7.40 and 7.41 continue, saying respectively: ‘Open spaces, regardless of ownership, make a significant contribution to the character of Cambridge…It is therefore essential that these spaces be protected while allowing improvements to their recreational capacity and/or environmental value.’ In defining Open Spaces, 7.41 states ‘Open spaces protected under this policy are:
- areas designated protected open space (POS) on the policies map; and
- undesignated areas that fulfil at least one of the criteria to assess open space included in the plan (see Appendix I). This has separate criteria for environmental and recreational importance.’
When we review Appendix I, we find the following:
‘Criteria for environmental importance
a) Does the site make a major contribution to the setting, character, structure and the environmental quality of the city?
- Does it make a major contribution to the setting of Cambridge?
- Does it have positive landscape features and/or a sense of place sufficient for it to make a major contribution to the character of the city?
- Is the site an important green break in the urban framework?
- Does it have significant historical, cultural or known archaeological interest?
b. Does the site make a major contribution to the character and environmental quality of the local area?
- Does it have positive features such as streams, trees, hedgerows or meadowlands which give it a sense of place sufficient to make a major contribution to the character of the local area?
- Is it an important green break in the framework of the local area?
- Does it form part of a network of open spaces in the local area?
- Is it enjoyed visually on a daily basis from public places (e.g. footpaths, vantage points)?
- Does it have local historical or cultural interest?
c. Does the site contribute to the wildlife value and biodiversity of the city?
- Does it have any nature conservation designation?
- Is it adjacent to or an important link to sites with nature conservation designation?
- Does it contain important habitats or species sufficient to make it worthy of consideration for any nature conservation designation?
- Is it an important wildlife oasis in an area with limited wildlife value?
2.3 point 7 stipulates an objective to ‘protect and enhance the city’s biodiversity, network of habitats and geo-diversity’. The surveys by John Meed, which have been accepted and supported by Cambridge City Council’s Environmental team, highlight the wide range of red list species and strategically important wildlife habitats that exist on the Green Belt sites of GB1 and GB2 that should preclude any development there. Green Belt development also conflicts with objective 12 which claims that the Council is focused on ‘enhancing provision for open space’.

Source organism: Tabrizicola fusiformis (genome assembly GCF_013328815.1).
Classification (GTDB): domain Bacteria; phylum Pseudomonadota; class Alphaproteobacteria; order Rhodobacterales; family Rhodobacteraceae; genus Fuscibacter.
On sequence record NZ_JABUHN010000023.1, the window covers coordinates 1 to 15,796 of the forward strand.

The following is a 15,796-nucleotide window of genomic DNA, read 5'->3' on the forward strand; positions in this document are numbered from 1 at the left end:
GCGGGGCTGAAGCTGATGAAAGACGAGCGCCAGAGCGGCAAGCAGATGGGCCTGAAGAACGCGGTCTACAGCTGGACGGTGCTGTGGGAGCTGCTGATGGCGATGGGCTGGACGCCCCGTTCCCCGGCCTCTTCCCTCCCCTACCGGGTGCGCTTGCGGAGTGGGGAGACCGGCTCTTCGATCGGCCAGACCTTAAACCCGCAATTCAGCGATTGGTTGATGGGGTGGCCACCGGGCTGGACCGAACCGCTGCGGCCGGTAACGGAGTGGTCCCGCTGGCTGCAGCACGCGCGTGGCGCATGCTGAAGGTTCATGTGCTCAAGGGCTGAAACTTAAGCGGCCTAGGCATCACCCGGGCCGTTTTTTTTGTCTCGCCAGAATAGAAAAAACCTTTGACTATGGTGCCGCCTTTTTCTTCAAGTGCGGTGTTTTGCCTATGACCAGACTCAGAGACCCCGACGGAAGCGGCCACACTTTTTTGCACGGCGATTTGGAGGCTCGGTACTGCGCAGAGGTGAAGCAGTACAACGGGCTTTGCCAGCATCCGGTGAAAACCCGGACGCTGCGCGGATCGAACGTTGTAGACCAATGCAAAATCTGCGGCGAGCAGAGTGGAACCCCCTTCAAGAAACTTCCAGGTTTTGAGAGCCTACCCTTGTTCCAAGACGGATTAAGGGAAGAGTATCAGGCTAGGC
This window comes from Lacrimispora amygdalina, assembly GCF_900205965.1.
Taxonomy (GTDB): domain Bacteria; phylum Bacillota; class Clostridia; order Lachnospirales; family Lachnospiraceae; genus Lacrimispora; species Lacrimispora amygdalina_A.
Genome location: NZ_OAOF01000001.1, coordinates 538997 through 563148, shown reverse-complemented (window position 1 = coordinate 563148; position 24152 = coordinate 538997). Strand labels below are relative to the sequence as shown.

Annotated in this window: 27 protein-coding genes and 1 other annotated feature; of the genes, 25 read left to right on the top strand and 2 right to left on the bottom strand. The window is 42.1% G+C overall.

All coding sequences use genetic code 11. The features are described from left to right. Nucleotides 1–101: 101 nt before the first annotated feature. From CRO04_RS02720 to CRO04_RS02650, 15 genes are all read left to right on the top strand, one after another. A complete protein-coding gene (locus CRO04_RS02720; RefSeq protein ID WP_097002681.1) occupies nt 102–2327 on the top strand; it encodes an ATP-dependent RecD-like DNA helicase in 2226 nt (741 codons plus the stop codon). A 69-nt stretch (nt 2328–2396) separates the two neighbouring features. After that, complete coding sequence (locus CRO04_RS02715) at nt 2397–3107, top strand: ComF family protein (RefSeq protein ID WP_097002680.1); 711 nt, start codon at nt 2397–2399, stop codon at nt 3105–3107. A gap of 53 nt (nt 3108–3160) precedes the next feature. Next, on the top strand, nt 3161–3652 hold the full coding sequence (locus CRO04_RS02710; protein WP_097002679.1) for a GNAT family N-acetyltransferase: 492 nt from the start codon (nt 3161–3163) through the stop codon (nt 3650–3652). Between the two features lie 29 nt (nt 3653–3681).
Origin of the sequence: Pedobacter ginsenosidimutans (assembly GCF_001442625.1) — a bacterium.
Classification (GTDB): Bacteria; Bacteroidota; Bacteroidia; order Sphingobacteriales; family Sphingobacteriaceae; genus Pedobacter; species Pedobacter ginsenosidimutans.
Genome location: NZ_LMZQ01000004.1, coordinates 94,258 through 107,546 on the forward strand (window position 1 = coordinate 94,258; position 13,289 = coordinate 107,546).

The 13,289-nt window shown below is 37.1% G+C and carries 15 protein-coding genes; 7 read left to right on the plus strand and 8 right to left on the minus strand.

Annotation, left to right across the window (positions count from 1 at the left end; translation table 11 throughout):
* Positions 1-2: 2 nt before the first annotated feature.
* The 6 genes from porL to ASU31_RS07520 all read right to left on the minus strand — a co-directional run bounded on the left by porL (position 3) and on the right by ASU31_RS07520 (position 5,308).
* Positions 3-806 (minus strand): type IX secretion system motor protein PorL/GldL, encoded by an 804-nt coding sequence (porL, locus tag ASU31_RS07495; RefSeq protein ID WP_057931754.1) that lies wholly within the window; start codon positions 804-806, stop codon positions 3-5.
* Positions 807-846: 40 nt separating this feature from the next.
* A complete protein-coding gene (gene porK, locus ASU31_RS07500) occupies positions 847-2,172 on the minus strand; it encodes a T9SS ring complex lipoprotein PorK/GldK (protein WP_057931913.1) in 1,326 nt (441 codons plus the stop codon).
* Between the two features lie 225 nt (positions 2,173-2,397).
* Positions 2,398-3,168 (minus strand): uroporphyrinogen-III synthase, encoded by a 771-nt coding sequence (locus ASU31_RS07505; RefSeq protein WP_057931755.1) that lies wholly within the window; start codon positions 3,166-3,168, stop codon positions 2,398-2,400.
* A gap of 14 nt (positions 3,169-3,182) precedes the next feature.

3.108 – point f – the proposal to create an ‘ecological corridor’ between sites GB1 and GB2 is not sound. According to ecology website, Yale Environment 360, Dan Simberloff, an ecologist at the University of Tennessee at Knoxville, thinks ‘ecological corridors’ do not work, they are a compromise that avoids the real problem, and diverts critical funds:
“A general concern I’ve had with the corridor bandwagon is that it perpetuates the notion that we can somehow have conservation on the cheap by providing a technological solution to the problem of habitat destruction and fragmentation,” he said. “It’s seductive, but unlikely to work in many cases. Unfortunately to conserve biodiversity we have to conserve habitat.”
The site also quotes Dov Sax, assistant professor of biology in the Department of Ecology and Evolutionary Biology at Brown University who agrees, saying “habitat corridors will be ineffective for many species.”
– It is not sound logic to propose that biodiversity of a Green Belt space with protected meadow could have its biodiversity enhanced by the building of 430 houses and the associated infrastructure concreting
Points 4 & 5: Impact on City transport and local travel
Policy states that ‘without an integrated approach to the planning of development and transport, the significant achievements in shifting towards sustainable transport…in recent years will be undermined.’ The Council has not demonstrated ‘an integrated approach’ in the course of the Local Plan Consultation as it failed to provide a Strategic Transport plan during the I&O stage 1 or 2 consultation, which inevitably meant that residents were unable to properly assess the impact of more housing construction on the ‘pressure’ that the Council admits is impacting upon the city’s transport infrastructure.
Everyone agrees that the roads around the hospital are already nearing crisis point. I ti inconceivable that GB1 and 2, together with the Bell School site and development of the Addenbrooke’s site will greatly compound that. Neither Wort’s Causeway nor Lime Kiln Road are wide enough to take cycle paths.
(Under Policy 26) Proposed sites GB1 and GB2 contradict City Council policy governing distance (from the centre) of new developments to amenities such as shops, schools and clinics. These sits fail on every criterion.